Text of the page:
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HomeBlogThe role of NAD + in regenerative medicine.

This is from a journal article in the Plastic and Reconstructive Surgery Journal October 2022. “The Role of NAD+ in Regenerative Medicine.”

I became interested in regenerative medicine as I aged and as I saw the benefits in my patients from doing fat grafting which has stem cells in it. The stem cell improvement in skin is visible. Plastic surgeons are interested in regenerative medicine from a beauty perspective, but it also helps with anti aging, skin health (skin laxity, thickness, wrinkling, healing), and healing from surgery.

This article was a synopsis of many mice studies.

  • NAD+ levels decrease twofold by middle age.
  • The loss in NAD+ correlates with age related issues.
  • When you do things to raise levels of NAD+ to “youthful levels” you see
    • heart and blood pressure improvement,
    • reversal of metabolic conditions,
    •  muscle endurance and function improves, with more and better quality muscle stem cells,
    • better mitochondrial function,
    • better protection and regeneration after injury for the kidney, liver, and heart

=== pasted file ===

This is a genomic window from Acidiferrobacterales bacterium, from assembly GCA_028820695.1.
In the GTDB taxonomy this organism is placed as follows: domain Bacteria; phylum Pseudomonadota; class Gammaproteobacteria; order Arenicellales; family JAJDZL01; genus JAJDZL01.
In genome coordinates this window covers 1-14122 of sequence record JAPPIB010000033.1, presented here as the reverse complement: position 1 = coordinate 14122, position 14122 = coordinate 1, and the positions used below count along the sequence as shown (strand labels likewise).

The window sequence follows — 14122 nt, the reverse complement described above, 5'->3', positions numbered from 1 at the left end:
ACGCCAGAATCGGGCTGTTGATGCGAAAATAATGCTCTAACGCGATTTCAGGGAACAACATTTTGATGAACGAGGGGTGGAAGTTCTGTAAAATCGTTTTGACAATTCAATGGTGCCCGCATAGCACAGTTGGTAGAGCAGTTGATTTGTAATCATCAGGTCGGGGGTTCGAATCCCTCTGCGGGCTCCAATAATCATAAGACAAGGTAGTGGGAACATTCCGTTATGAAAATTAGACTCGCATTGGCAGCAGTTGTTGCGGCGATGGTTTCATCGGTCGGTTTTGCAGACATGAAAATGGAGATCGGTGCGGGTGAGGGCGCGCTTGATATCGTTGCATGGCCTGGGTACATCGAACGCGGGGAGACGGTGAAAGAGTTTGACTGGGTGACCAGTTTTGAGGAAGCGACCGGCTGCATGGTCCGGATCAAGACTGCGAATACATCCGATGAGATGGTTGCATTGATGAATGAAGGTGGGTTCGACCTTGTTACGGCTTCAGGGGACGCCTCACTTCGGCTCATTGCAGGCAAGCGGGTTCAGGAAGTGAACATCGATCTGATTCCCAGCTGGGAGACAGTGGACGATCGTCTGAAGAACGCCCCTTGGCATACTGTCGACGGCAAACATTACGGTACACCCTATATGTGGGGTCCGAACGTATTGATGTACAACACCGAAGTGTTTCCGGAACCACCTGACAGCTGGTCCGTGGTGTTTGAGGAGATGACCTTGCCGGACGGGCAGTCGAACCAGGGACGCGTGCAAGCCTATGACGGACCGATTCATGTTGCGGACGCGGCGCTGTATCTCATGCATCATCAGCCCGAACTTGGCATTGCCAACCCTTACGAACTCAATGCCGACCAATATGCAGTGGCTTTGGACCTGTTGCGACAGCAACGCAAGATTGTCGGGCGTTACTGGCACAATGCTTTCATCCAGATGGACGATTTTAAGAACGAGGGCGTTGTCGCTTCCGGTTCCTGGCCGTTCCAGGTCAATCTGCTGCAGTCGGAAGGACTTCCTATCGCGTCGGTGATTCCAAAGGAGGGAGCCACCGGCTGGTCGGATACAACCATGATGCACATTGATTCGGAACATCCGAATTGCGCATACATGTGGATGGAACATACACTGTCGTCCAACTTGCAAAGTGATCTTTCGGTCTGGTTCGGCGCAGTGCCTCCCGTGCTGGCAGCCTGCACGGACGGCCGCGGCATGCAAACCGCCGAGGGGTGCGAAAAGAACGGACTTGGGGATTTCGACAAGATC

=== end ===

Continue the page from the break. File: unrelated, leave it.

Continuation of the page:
• Reversal of retinal (eye) degeneration
    • Neuro: improved cognition
    • Fertility: restored fertility in aged mice by improving egg quality

Studies are being done now on humans. There are 10 published studies they reviewed from 2016 until now, looking at oral and IV NAD+. The studies were small, with the largest being 115 patients.

They found you need to build up your dose to make it tolerated better with less side effects. They do think it is safe and well tolerated. They found trending to lower blood pressure, decreased pro inflammatory gene expression, improvement in body composition and sleeping metabolic rate.

There were two studies which showed no change in the mitochondria.

My thoughts?

NAD+ has something real there. There is a lot of data showing mitochondrial function affects aging a lot. I love NAD improves the whole body on a cellular level. Brain, skin, heart, muscles all age. There is still a lot to be studied in humans, but the mice studies are very encouraging. As for the ideal amount and dosing etc, more information needs to be collected.

The Science of Anti-Aging

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